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COBIT 5’s Flexibility Key to Success

By Mark Thomas, CGEIT

COBIT Focus | 20 October 2014 Portuguese | Turkish

Mark ThomasNine executives (including the author) were in a conference room, when the vice president of IT operations stated that due to recent issues within the organization, they should be looking at a governance-focused framework called COBIT. The remaining eight executives stared at him blankly.

This managed service provider offered outsourced IT services for the small to mid-sized market nationally. The data center was a multitenant environment that provided outsourced email, infrastructure, applications, development, project management and service desk functions. The structure was typical to this type of organization in the private sector, with administration, finance, sales and marketing, operations, and IT functions. Security, risk and compliance efforts were largely delegated to IT and were typically discussed only when issues arose. There were several frameworks and standards in use, although their adoption was fragmented. The organization was suffering from what stakeholders called “framework exhaustion,” and, thus, COBIT adoption was expected to be a hard sell but surprisingly was not.

Instead, recent events made COBIT a must. The company had experienced a big setback when its first and largest customer decided to turn to a competitor for the same services. In addition to the loss of this major customer, there were several additional pain points:

  • The organization had experienced a significant drop in customer satisfaction scores.
  • Approximately one of five recent new customer migrations had been near failures.
  • The overall availability percentage had dropped in the last nine months due to several significant incidents.

These issues prompted a management review that determined that there was a single root cause: lack of governance over IT.

Making the Case for COBIT

In making the case to adopt COBIT, the stakeholders essentially looked at COBIT’s five principles and matched those with the organization’s specific needs as addressed in figure 1:

Figure 1—COBIT Solution Crosswalk

COBIT Principle Organizational Needs COBIT Solution
Meeting stakeholder needs Focus on creating value for stakeholders—realizing benefits while optimizing risk and resources. Goals cascade from stakeholder needs to enablers
Covering the enterprise end to end Transition from IT governing itself to the governance of enterprise IT (GEIT). Roles, activities and relationships model from owners and stakeholders to operations and execution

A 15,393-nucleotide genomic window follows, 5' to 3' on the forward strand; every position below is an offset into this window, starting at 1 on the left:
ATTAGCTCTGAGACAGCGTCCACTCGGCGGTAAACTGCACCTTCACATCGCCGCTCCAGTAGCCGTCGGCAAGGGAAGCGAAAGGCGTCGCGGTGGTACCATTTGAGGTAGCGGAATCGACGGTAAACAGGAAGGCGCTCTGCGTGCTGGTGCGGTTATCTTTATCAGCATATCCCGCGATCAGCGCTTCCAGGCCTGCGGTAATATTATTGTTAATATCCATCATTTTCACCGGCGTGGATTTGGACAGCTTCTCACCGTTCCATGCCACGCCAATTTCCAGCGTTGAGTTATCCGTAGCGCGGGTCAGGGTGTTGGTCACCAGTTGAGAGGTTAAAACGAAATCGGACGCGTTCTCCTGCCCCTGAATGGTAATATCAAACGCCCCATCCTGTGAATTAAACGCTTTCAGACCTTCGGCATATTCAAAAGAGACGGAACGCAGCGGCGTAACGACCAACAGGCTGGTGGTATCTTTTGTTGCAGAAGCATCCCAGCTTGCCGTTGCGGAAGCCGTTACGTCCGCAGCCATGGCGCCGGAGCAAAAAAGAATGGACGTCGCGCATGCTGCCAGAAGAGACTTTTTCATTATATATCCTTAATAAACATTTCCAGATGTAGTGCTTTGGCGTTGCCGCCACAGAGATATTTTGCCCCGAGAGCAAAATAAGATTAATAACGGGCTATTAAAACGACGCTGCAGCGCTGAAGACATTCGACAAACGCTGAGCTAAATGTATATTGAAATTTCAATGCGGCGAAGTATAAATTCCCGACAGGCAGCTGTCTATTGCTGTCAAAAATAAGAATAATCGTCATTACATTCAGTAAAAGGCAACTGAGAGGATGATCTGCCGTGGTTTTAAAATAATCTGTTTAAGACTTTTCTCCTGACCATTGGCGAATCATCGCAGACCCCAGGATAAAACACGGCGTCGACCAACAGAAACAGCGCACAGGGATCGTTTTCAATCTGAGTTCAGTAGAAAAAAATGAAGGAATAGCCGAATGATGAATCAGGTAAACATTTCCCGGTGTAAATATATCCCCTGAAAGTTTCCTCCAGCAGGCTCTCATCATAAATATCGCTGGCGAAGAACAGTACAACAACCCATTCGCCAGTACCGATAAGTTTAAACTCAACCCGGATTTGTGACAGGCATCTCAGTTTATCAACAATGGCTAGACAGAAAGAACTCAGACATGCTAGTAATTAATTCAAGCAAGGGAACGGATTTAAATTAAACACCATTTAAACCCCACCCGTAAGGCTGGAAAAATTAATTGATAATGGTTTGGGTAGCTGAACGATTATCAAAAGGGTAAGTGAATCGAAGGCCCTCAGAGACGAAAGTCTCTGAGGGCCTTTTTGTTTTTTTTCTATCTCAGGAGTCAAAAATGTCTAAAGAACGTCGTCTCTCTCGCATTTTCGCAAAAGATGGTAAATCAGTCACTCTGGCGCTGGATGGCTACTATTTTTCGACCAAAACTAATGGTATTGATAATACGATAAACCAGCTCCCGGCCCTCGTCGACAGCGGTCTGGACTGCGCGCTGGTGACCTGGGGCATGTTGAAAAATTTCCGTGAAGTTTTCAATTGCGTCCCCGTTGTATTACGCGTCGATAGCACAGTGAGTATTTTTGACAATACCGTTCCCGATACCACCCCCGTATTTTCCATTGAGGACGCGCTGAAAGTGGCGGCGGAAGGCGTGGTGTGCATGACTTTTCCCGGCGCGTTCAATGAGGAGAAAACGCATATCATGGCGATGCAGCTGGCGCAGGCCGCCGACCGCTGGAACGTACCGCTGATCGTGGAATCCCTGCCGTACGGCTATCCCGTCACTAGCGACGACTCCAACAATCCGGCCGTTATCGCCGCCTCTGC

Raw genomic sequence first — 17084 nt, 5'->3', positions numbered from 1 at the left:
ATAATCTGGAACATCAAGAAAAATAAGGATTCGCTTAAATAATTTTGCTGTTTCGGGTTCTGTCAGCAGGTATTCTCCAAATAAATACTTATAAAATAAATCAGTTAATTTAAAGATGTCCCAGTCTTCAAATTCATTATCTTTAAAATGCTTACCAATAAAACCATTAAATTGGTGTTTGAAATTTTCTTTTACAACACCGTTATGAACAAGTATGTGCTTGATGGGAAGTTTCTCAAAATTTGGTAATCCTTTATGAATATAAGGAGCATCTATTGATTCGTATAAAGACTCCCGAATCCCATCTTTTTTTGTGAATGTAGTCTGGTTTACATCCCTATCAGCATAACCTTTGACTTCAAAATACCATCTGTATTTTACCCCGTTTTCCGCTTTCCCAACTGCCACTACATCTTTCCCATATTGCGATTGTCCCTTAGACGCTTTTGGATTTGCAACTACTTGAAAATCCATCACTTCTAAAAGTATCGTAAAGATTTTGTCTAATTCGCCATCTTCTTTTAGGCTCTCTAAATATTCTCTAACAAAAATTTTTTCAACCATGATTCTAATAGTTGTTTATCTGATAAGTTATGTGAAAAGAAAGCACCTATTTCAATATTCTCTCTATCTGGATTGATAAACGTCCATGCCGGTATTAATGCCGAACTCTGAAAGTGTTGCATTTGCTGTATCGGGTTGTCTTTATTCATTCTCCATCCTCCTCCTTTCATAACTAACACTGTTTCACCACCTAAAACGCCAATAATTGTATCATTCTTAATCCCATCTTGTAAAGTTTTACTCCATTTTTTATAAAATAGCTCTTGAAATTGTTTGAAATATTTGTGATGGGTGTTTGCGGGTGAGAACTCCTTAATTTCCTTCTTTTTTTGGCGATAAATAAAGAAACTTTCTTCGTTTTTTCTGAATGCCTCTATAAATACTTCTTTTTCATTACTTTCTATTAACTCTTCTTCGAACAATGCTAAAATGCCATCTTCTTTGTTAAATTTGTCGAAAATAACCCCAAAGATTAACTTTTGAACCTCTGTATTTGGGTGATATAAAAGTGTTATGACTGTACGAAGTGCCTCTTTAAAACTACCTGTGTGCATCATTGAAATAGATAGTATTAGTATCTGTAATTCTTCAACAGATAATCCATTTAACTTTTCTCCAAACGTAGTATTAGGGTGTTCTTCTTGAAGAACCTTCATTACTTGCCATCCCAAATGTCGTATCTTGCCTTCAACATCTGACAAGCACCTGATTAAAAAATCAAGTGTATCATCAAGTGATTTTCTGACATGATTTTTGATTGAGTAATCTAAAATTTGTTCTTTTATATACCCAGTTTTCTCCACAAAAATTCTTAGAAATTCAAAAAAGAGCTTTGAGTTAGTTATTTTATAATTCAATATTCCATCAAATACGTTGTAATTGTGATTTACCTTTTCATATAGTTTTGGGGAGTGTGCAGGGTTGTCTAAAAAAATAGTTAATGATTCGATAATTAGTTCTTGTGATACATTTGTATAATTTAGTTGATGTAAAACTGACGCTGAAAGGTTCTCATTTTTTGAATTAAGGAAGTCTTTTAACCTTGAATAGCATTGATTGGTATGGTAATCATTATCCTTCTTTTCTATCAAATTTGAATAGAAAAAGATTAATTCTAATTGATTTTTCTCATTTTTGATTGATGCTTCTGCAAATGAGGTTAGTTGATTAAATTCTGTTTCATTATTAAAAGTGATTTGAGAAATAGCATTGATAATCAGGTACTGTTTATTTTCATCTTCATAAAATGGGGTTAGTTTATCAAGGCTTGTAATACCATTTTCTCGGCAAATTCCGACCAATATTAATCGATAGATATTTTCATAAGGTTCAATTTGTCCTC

Applying a single integrated framework Consolidate multiple frameworks under a single governance structure. COBIT framework integrator that references relevant standards and frameworks
Enabling a holistic approach Stop focusing on processes only and expand into all governance enablers. Seven enablers and their four common dimensions
Separating governance from management Clearly delineate between governance processes and management processes. COBIT process reference model with one governance domain and four management domains
Source: Mark Thomas. Reprinted with permission.

Practically Applying COBIT

There were several useful applications of the framework in this scenario, but two stood out as immediately helpful. One was the goals cascade and the other was the process reference model.

The goals cascade was used to specifically target and prioritize efforts. The strategy was to use the COBIT mapping documentation without modifications. Therefore, stakeholders were able to add an additional mapping into the goals cascade with organization-specific goals. One unique aspect discovered was that stakeholders could map not only to processes, but to the other enablers as well. The following steps (figure 2) demonstrate how the goals cascade was used:

Figure 2—Using the COBIT Goals Cascade
Figure 2
View large graphic.

  1. Stakeholder drivers—These were mapped directly into the specific organizational goals.
  2. Specific organizational goals—These goals were unique to this business and included specific performance and growth goals. Therefore, the stakeholder needs were added and mapped directly into the model.